On his official Facebook page last weekend, Roby discussed the “drama” sparked by Simpson’s concerns.

“This week was loaded with drama with the superintendent of the Lindbergh School District weighing in on the proposal with press conferences, tweets and emails to families of Lindbergh students,” Roby wrote. “He has voiced his concern with the apartment segment of the project, which in turn has created a flurry of emails, phone calls and letters to my office. All wanting the apartments removed and replaced with everything from senior housing to condos.

“I have said it before and I will say it again, this is a proposal, a vision, an offer, to redevelop a blighted, deteriorating cancer on a community that includes the Lindbergh School District. Nothing is written in stone at this point. I am having information prepared that will identify the loss of revenue the district is suffering and has suffered revenuewise over the past five to seven years and will continue to suffer if we don’t do something now.

“So I encourage Dr. Simpson to join us in moving progress forward so Lindbergh can again start receiving revenue from a vibrant, tax-generating project here in Crestwood,” the mayor wrote.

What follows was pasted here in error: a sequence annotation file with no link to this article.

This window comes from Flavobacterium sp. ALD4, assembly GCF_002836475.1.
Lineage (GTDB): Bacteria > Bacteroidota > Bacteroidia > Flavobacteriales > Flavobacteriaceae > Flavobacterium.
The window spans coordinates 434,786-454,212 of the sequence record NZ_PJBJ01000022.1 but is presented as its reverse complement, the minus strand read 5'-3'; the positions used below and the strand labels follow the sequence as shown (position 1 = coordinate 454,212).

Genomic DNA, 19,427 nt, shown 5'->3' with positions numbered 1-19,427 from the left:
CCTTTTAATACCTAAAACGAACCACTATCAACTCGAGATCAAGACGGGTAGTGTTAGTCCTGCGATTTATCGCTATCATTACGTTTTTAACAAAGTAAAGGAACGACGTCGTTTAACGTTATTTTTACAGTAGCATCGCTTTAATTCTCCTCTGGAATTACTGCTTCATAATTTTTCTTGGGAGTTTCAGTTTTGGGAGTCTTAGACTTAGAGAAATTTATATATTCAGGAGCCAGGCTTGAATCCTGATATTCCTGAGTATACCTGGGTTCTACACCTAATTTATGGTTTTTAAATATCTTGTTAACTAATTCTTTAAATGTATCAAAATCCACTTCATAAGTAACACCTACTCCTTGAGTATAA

Ward 2 Alderman Mary Stadter, who was named board president last week, wrote in an April 30 email to a resident that she shared the resident’s concerns about the school district, “as well as concerns for the health of our city in general.”

“That said, I am also sorely disappointed that rather than opening a discussion with our board, the superintendent decided to ‘try’ this matter in the court of public opinion,” she wrote. “Frankly, the impression he gave in his interview in my opinion is not closely representative of the situation we are faced with in the current proposal. I have yet to see him at a Board of Aldermen meeting, nor have I received a letter or phone call from him.”

Stadter also wrote, “If you listen to the audio from our Tuesday night meeting you will also hear that even if a TIF is agreed upon, there are ways within that TIF to allow for funding to go to the school district — another point that the superintendent has not taken the time to explore with us as yet. Frankly, he seems more concerned with solidifying his position than he does with working with us to build something workable.

“Something else to consider, however, is that by adding value to this space we will be increasing property values throughout all of Crestwood, which will bring more money to our school district as property taxes will increase.”